Since the pandemic began, I’ve taken the experts’ advice for dealing with stress by meditating, eating healthy and getting exercise. And then recently I learned about the notion of “healing places,” or “therapeutic landscapes” as they’re referred to in the medical literature. More often than not, they’re near, in or on the water, and recent studies suggest they can have powerful psychological and even physiological effects.
It makes sense to me. Years ago, in my mid-20s and recovering from cancer surgery, I’d been unable to make a very simple decision about where to go once discharged from the hospital. A practitioner in visualization meditation (this was in New York City, where in 1984 such specialties were still new) came to my room to help. Her prompt: “Where do you want to go to heal?”
My answer appeared instantly as an image even before my words could fill out the rest: blue water. A beach. The ocean. The sea would be my healing place.
Of course, it’s always helpful when science supports our gut feelings. Marine biologist Wallace Nichols, the author of “Blue Mind: The Surprising Science That Shows How Being Near, In, On, or Under Water Can Make You Happier, Healthier, More Connected, and Better at What You Do,” is an expert on the healing powers of water. What are those benefits? According to numerous studies, Nichols writes, many things such as reducing stress and anxiety, boosting our sense of well-being and happiness, and lowering the heart rate.
Geraldine Perriam, a researcher at the School of Geographical and Earth Sciences at the University of Glasgow and who has done research on “therapeutic landscapes,” agreed, telling me that my hospital visualization is common. “[B]lue and green spaces – water – evoke responses in people that are calming, energizing, and can lead to better health outcomes. Just being beside water has a . . . destressing effect,” she noted, citing studies to that effect.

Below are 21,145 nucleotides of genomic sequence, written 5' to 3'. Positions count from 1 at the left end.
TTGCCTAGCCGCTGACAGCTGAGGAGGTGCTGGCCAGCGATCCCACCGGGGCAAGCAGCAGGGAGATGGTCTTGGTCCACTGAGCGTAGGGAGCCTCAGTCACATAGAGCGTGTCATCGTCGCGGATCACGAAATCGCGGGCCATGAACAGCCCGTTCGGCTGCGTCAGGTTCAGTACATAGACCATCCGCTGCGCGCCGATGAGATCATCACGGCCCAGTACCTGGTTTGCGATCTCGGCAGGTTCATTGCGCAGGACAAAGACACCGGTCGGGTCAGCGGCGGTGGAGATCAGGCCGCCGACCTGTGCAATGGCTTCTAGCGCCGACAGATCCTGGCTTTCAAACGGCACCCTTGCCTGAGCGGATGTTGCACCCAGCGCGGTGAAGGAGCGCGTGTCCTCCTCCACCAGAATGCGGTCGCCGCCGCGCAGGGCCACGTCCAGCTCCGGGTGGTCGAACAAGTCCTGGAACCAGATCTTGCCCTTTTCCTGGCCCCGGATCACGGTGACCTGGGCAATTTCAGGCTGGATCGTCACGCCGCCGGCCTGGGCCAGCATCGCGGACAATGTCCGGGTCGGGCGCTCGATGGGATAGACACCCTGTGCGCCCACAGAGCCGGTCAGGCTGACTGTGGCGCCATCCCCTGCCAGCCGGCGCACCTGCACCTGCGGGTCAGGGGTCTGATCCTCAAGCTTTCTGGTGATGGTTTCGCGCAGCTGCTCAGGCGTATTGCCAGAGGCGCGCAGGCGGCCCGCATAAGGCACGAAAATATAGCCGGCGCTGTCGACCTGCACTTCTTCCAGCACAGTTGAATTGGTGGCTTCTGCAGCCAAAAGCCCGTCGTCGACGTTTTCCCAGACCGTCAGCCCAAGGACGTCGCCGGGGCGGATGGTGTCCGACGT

I chose to go home to Northern California (where at least my bedroom looked out over a kidney-shaped pool) rather than recover in my parents’ New York apartment with its gray view of Houston Street. In between episodes of feeling really horrible because of chemotherapy, I kept returning to my visualization: blue water. A friend suggested I visit Stinson Beach, just north of the Golden Gate Bridge.
“It has healing properties,” she said, adding that its power came from the blue water of the Pacific Ocean. I wasn’t sure about her mystical assertions but I was ready to give it a try.
In medieval times, Perriam explained to me, pilgrims regularly traveled to sites such as holy wells, churches and shrines thought to be healing places. Even today those who are ill flock to places such as Lourdes, or to Sedona, Ariz., in search of healing.
“Such quests for healing or well-being sprang not only from the desire to seek alleviation,” Perriam has written, “but also from understandings that the spiritual experience available at these sites would aid recovery.”
So why not Stinson Beach?
That first year after surgery and chemo, I started what has become an annual pilgrimage: I walked the length of the beach and back, seven miles in total.
Walking required nothing more of me than breathing and putting one foot ahead of the other. It allowed me time and mental space, or as Perriam said of those who have sought out healing places, a quest for “wholeness,” or putting together “a fragmented self/body.”
I had a long incision that ran from my breast bone to below my navel, which is to say much to fuse. Over time the sutures dissolved, and the pain lessened, but the proximity to the water provided a calmness and a connection to the elements that allowed for a different kind of healing, which is exactly what Nichols has described. His research suggests that even just being near water can provoke a therapeutic response.
Ronan Foley, an associate professor in geography who studies why certain environments contribute to a healing sense of place, credits “water’s essential qualities,” which include keeping us alive, cleansing our bodies and providing a “space for recovery.”